All the terms involved – left and right, conservative and progressive – are slippery and relative. In the United States the movements described as “conservative” and “progressive” are in fact messy patchworks of both tendencies.
So let’s nail down the terms: in the Western world, what we shall call “progressivism” is the conviction that human societies are to be ruled by the universal dictates of reason, and reason alone. It has been the governing ideology of the West since about the 16th century. Against it is what we shall call “conservatism” which is convinced that human societies should be ruled by tradition. The conservative is not opposed to the laws being reasonable, but he is more pessimistic than the progressive about the capacities of human reason.
Both positions are inherently unstable. Progressives are utterly convinced of the reasonableness of their position, even if the rules of reason are often changed. What is progressive one day can become regressive the next. For example, progressive Americans in the 1920s and 30s thought eugenics was a wonderful thing and lampooned as backwards and anti-scientific Evangelicals and Catholics who thought surreptitiously sterilizing blacks and natives was a bad thing. Conservatives for their part often find themselves defending positions that their conservative grandparents would have thought obscene abominations, just because the position is a few years older than they are.
Since the West is deeply influenced by Christianity, it should be pointed out that the church is an excellent example of an inherently conservative community. It is not a product of the universal dictates of reason, but a historically contingent human community which strives to maintain and practice the traditions it attributes to its divine founder. Authority exists in the church to serve this end. While the church might at times find itself attached to progressive causes, it can not be described as inherently progressive.
An example of an inherently progressive institution might be the old Soviet Union. It does not matter how temperamentally conservative Russians may be, the entire Communist project is about the total rationalization of human society. It claims to be a purely scientific system and the universal goal of human history. It rejects the division of public and private spheres, sees tradition (the superstructure) as the enemy, and acknowledges no boundary of nation or race. If you should overturn a rock and find a Communist, he will argue that the problem of the Soviet Union was not that it was too Communist, but too Russian, that is, too historically conditioned.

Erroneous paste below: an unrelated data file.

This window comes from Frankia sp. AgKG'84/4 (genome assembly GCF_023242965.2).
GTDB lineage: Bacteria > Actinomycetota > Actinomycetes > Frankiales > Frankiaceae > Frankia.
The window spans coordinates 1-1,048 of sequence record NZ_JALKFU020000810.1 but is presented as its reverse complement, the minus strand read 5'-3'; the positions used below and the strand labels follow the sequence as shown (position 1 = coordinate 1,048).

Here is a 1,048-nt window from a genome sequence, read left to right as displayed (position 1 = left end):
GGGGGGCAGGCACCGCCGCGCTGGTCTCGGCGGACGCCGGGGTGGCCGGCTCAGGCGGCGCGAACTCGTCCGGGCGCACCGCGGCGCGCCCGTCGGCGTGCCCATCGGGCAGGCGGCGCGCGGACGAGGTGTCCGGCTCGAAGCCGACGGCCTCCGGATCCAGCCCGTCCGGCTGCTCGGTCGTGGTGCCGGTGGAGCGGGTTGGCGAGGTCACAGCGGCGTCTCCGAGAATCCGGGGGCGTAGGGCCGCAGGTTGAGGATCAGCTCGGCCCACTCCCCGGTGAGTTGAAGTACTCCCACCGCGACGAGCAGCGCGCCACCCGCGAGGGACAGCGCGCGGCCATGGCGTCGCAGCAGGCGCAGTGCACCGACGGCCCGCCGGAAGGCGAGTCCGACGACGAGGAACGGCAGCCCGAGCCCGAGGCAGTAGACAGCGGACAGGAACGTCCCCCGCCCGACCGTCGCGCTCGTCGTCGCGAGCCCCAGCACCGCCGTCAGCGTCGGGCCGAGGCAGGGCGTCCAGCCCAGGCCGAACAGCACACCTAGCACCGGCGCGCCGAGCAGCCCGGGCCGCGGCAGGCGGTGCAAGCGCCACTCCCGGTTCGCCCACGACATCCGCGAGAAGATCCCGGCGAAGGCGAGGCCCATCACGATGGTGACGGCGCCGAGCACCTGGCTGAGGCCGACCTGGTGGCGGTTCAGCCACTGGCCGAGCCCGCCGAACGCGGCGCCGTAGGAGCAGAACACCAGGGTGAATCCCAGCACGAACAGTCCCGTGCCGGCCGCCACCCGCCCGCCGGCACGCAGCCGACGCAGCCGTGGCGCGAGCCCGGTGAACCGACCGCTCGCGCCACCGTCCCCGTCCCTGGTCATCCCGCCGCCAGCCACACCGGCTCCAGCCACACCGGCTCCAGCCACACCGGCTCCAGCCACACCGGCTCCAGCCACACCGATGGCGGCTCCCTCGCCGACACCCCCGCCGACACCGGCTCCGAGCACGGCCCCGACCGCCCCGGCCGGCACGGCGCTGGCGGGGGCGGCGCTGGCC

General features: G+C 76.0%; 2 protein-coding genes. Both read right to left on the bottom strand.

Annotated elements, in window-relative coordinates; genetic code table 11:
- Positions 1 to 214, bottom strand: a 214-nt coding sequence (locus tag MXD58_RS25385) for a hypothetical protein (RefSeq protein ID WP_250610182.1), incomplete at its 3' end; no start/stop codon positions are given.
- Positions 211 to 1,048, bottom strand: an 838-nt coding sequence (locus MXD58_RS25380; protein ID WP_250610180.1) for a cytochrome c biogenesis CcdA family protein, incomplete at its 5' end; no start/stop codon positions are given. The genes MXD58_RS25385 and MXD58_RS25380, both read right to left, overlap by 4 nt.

One might flesh out the positions like this: conservatives love concrete communities, progressives love government. Conservatives are drawn to the particular, progressives to the universal. Conservatives see law as maintaining stability, progressives see law as transforming society. Conservatives are patriots, progressives are internationalists. Conservatives invoke the past, progressives the future, and so on. Of course I am oversimplifying, but these are the general lines.
Which is position is more authoritarian? Neither, I think. The conservative places authority outside himself, the progressive ends up placing authority in himself.
The conservative obeys the authority of tradition, and those powers which he sees as being instrumental in maintaining the tradition. He respects the authority of parents, of priests, or kings or presidents. But since in the conservative mind social norms by definition are not created but received, those authorities are necessarily limited. Authority figures derive their authority from the tradition and are subject to it. If they step too far outside of the tradition, they lose their perceived legitimacy. Revolutions are often fought not because the leaders are seen as too conservative, but as too progressive. When pushed, the conservative can get ugly. For the sake of his nation or tribe or way of life he is capable of great violence.
The progressive obeys the authority of reason and refuses to acknowledge traditional authorities, and because of that will style himself anti-authoritarian. Since the rationality which the progressive obeys is identical with his own opinions, the progressive is always disappointed to find that people disagree with him and his most rational opinion is treated as just one voice among many, so he dismisses everyone who disagrees as either too stupid to follow the argument, or too evil to admit he is right, or both. When he finally achieves authority the progressive can get ugly. The stupid and evil people who disagree and attempt to slow the march of progress will get their comeuppance. For the sake of his ideal society, he is capable of great violence.
Law always implies the threat of violence. Push the law, any law, hard enough and you will either get yourself killed or you will win a revolution. A conservative will multiply laws to protect his way of life, a progressive will multiply laws to achieve his ideal society, so both are capable of growing a police state.
If the conservative has any advantage, it is that he should, in theory, recognize the limits of law and authority. He does not expect the perfection of human society. There are some things that law simply cannot do. There does not seem to be any such limit in the progressive mind.